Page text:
Those inevitable invitations that come flying at you from all sides at this time of year, to go and relax in your bikini in a park on a Sunday afternoon, just because we can, are awfully hard to say no to – you just end up sounding like a total happiness-hating freak.

And if you start to address your reasons for not joining in, you come across all repressed and awkward. Try confessing to any of the following: I feel uncomfortable sitting on a lawn for that many hours because I tend to get lawn bum and lower back pain; I don’t know how to arrange my legs without ending up lying down completely which seems quite anti-social; I don’t like using public park toilets; I get squinty in the sun but don’t like it when everyone wears sunglasses because that inhibits my reading of facial expressions; all my summer trousers are white and they’ll get grassy; I’d rather have a normal lunch at home than eat silly dippy-sticky food I would never normally choose.

Exactly! If you say any of that your friends just laugh at you – believe me, I’ve tried – and make withering, superior comments such as ‘Oh, you really don't know how to live, darling.’ So you end up having to make lame excuses or pretending to be busy, all the way through to the end of summer when everyone comes to their senses and realises they’ve been lying about in public wearing garments that are not actually, when you think about it, any more decent than a BRA AND PANTS.

Then, as a windswept Peter Cockroft (someone bring the poor fellow down from the BBC London roof, for goodness’ sake) strains to warn us that the nights are drawing in, I shall light the candles, pour a glass of blood-red wine and growl happily, ‘shut that door’. Read more by Maddie.

Saturday, 26 June 2010

Facebook brings out the inner teenager


I like to think of myself as a grown up. It’s taken me a while to get here but now I feel I can fairly call myself an adult. I have a mortgage, I keep my bank statements in a labelled box and I watch Newsnight, sometimes. This adult status means that I’m sufficiently calm and able to deal with life’s little tribulations without slipping into adolescent conduct.

Yet some things still have the power to bring out the inner teenager. These include my mother telling me I’m intrinsically selfish, my hair refusing to go into a style I’ve coerced it into many times before because I want to impress someone and, so it seems, people from the past. They bring with them all the joy of laughing at old shared jokes but also a sense of who you were then. Maybe you see your juvenile self reflected in their eyes as you giggle together. Whatever the reason for this phenomenon, it’s a force to be reckoned with.

I know this because last Wednesday night I ended up outside a minicab station at 11.30pm screaming and waving my arms in a performance worthy of any Jeremy Kyle guest. Once inside my taxi, with a mounting sense of shame, I pieced back together the chain of events which had led to this.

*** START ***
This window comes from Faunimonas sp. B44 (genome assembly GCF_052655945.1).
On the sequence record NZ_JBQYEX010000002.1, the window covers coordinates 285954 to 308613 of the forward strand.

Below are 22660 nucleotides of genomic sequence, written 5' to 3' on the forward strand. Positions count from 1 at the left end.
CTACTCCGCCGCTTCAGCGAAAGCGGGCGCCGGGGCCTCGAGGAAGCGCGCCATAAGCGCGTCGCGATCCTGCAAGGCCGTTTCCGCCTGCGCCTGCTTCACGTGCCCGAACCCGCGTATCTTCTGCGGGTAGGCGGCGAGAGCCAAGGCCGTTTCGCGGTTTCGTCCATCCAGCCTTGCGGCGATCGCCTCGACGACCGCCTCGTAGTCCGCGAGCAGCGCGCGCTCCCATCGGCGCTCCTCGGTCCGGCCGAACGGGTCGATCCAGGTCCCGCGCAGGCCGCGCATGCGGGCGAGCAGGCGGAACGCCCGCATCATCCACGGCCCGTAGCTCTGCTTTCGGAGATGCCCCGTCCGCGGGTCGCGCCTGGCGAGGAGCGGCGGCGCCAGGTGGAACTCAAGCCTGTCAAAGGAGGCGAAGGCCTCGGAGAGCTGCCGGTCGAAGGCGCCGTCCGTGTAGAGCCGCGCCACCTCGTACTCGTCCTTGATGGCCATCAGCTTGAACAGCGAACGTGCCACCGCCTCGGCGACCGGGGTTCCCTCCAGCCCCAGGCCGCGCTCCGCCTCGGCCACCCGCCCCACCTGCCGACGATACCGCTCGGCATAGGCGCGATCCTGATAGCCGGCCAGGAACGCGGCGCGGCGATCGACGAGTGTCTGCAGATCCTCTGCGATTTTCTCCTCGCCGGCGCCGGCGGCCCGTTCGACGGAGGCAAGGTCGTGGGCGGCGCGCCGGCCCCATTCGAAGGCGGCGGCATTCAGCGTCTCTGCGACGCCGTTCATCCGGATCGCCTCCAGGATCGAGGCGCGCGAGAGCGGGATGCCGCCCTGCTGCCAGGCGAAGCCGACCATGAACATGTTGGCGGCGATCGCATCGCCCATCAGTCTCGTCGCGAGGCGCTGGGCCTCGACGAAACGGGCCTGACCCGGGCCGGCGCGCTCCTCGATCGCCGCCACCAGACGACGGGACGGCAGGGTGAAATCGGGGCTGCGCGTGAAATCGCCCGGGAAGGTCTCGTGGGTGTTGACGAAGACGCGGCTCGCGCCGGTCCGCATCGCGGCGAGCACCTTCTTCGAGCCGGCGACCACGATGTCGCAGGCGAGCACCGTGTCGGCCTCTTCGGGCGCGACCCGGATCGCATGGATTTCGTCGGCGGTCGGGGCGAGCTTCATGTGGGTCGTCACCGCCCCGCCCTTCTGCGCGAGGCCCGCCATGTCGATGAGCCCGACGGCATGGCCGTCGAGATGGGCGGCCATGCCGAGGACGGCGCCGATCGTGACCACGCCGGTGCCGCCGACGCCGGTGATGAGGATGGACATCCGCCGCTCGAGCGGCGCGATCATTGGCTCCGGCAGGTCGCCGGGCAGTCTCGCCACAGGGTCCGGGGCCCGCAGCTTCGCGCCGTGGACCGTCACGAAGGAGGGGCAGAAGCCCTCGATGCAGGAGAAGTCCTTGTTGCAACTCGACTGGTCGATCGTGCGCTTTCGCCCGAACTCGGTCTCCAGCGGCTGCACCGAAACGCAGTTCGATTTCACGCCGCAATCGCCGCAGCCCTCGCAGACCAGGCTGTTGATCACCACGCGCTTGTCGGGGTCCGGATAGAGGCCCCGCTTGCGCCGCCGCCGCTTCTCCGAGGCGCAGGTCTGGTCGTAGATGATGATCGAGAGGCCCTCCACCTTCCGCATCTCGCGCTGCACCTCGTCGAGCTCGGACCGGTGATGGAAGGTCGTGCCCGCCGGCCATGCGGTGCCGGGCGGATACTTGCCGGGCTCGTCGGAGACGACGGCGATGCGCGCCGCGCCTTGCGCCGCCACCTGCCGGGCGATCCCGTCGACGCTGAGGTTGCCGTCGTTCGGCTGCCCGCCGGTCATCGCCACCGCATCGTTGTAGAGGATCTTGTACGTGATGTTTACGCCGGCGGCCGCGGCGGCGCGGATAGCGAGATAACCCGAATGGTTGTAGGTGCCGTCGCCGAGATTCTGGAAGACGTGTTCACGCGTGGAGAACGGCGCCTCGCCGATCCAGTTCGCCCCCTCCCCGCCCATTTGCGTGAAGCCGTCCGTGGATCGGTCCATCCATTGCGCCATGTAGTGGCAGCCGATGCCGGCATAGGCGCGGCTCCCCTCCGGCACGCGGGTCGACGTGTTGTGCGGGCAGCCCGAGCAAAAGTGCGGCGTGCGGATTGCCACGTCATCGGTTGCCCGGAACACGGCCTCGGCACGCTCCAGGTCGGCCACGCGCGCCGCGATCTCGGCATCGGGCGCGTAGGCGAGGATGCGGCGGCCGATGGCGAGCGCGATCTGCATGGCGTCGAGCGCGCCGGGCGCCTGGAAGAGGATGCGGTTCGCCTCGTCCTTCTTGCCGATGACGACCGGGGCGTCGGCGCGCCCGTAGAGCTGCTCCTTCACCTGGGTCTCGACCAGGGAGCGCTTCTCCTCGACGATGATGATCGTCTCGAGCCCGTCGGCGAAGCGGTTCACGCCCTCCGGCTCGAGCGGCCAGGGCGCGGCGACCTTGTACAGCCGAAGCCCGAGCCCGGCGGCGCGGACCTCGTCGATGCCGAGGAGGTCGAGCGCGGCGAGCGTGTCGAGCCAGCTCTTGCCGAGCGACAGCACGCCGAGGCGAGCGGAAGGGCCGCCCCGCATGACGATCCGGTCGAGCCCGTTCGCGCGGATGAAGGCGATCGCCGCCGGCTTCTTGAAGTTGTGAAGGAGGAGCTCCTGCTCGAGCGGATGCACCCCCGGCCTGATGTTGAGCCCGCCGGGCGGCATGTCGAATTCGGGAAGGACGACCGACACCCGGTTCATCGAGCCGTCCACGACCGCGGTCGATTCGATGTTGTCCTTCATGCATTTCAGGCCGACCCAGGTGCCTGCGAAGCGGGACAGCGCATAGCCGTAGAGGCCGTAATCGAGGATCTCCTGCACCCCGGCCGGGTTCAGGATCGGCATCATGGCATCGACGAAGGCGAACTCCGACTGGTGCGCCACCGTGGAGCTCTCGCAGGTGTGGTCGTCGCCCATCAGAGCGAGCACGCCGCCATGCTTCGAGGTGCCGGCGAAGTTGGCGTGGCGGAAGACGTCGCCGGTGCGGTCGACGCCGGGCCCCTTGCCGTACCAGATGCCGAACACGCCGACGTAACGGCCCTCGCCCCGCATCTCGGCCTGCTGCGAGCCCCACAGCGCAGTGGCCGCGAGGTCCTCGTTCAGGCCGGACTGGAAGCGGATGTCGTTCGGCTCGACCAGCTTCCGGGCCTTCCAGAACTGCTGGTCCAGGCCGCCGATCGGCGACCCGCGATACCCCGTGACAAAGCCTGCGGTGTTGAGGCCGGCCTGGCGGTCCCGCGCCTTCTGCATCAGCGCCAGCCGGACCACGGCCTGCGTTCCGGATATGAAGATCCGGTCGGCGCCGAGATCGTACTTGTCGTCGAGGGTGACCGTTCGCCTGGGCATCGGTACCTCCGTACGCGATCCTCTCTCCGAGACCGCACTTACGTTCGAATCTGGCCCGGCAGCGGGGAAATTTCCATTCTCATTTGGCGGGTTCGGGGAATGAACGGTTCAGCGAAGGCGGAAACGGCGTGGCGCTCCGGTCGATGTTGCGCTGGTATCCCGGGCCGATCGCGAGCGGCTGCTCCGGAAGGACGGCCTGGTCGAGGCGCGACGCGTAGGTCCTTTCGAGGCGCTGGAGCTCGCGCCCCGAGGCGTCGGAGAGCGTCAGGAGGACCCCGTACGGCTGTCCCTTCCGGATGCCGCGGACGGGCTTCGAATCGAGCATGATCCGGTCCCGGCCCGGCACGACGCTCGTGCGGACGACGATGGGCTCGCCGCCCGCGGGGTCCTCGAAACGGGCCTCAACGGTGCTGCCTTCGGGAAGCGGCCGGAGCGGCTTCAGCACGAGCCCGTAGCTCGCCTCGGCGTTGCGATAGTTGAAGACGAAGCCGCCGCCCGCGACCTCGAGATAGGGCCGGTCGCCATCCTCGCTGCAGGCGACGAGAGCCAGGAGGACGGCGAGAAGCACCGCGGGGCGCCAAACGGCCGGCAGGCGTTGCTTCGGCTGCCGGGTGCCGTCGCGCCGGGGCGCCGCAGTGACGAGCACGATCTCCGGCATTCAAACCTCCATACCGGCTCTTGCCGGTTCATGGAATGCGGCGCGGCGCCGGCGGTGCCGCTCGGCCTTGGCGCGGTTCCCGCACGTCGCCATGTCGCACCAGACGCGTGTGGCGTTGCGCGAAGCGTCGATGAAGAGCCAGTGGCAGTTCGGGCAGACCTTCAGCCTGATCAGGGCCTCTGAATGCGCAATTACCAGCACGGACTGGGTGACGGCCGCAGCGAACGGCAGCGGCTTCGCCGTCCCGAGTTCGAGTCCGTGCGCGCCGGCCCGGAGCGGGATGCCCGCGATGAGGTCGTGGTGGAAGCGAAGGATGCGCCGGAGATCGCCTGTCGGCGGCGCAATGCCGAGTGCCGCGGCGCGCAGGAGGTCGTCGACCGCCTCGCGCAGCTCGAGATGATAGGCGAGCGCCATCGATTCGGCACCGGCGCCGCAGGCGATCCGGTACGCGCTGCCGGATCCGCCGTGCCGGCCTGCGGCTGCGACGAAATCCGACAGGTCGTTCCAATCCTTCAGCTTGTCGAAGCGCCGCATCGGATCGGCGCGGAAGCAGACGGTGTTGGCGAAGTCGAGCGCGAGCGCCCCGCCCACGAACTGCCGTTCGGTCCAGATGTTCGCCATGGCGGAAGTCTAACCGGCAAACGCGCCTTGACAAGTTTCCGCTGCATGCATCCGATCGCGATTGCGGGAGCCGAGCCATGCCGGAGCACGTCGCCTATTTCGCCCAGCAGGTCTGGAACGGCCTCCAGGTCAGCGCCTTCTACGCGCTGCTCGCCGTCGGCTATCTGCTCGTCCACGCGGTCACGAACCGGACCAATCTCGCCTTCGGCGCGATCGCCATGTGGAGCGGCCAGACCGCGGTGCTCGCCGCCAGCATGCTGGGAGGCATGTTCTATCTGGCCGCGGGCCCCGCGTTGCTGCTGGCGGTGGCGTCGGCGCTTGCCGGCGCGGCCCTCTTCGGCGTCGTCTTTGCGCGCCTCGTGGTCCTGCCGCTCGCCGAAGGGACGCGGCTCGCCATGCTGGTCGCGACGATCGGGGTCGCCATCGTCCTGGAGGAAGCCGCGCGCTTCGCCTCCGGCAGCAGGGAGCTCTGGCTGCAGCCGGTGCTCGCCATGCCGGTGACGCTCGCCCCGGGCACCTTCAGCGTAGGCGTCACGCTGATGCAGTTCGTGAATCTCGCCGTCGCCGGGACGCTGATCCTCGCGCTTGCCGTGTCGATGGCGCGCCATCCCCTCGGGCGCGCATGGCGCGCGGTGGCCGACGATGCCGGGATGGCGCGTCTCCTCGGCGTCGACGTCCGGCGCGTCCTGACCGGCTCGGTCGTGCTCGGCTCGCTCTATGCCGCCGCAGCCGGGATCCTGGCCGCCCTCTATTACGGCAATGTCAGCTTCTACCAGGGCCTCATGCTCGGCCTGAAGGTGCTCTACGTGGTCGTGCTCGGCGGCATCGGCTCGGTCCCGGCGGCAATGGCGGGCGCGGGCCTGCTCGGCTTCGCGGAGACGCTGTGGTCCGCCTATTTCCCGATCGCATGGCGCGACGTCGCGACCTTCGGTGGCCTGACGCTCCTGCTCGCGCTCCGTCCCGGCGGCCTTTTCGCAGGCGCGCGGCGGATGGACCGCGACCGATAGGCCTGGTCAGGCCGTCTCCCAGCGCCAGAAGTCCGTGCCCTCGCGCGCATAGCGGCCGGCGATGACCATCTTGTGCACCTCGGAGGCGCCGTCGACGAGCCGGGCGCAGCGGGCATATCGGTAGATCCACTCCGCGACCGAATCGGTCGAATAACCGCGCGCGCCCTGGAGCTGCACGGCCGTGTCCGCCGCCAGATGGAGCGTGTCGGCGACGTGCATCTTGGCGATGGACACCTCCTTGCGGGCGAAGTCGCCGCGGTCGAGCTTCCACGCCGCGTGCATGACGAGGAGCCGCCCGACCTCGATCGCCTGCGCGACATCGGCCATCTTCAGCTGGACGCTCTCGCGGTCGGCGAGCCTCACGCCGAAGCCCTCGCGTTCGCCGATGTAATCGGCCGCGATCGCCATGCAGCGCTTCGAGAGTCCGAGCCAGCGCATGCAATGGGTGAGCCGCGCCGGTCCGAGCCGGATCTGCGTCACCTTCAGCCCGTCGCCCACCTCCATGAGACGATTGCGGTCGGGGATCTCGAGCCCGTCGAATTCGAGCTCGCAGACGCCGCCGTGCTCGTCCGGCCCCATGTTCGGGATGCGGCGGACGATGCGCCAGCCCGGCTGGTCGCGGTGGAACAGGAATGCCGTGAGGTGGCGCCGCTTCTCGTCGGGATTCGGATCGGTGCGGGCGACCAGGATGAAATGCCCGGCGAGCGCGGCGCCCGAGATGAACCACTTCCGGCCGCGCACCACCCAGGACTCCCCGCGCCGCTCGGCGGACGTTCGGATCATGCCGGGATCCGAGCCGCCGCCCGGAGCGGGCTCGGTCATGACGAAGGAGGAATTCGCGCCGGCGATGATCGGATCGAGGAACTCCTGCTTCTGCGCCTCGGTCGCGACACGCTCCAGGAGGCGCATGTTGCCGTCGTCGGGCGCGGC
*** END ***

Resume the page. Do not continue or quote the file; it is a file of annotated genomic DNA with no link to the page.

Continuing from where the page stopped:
It goes way back to the 90s when Friends was the funniest show on TV and coolness was measured by how many pairs of Kickers you owned. A dark time when I used to wear a black bomber jacket, complete with faux fur collar, which could be completely reversed to bright silver.

Thankfully I grew out of it, went to university and began to slowly lose contact with almost everyone who’d witnessed me in such a cringy phase of my life. But, a few years down the line, along came Facebook. People you’d long forgotten about crawled out of the woodwork, requested your friendship and snooped through your photos to find out if you’d got fat.

Many of us happily accepted requests from people we’d not set eyes on in years. With some, a message or two was exchanged. But aside from pestering the masses to join this group or play with that stupid app, most of the forgotten friends remain just that. However, there will be the odd person who you actually strike up a proper friendship with. Often someone you didn’t know that well years ago, but the intervening decade has turned you both into people who have something in common.

It was at dinner with my new-old 90s friend that the trouble began. New-old friend is a man and also friends with someone I had a brief and very teenage relationship with in 1999. For the mathematically slow, that’s coming up on 11 years ago. After a glass too many of wine it slipped out that we had previously been spotted in the heinous crime of having a drink together.

This serious offence caused the convening of some sort of committee meeting by friends of the ex-boyfriend to discuss what was to be done about such unacceptable behaviour. New-old friend was then forced to go to ex-boyfriend (from 1999) and seek his permission to carry on being friends with me.

This is quite clearly ridiculous. Anyone sensible would feel a sense of acute embarrassment for those to whom so little of interest has happened in their twenties that they still carry on soap opera-like melodramas from their teens. Sadly, upon having this story relayed to me, I ceased to be sensible.

Floods of indignation welled up in me. How dare these people all sit around and discuss me behind my back? They were all no more than a very faded memory to me. Why was I still a larger-than-life character who clearly posed some sort of threat to them? I hadn’t done anything wrong. It just wasn’t fair.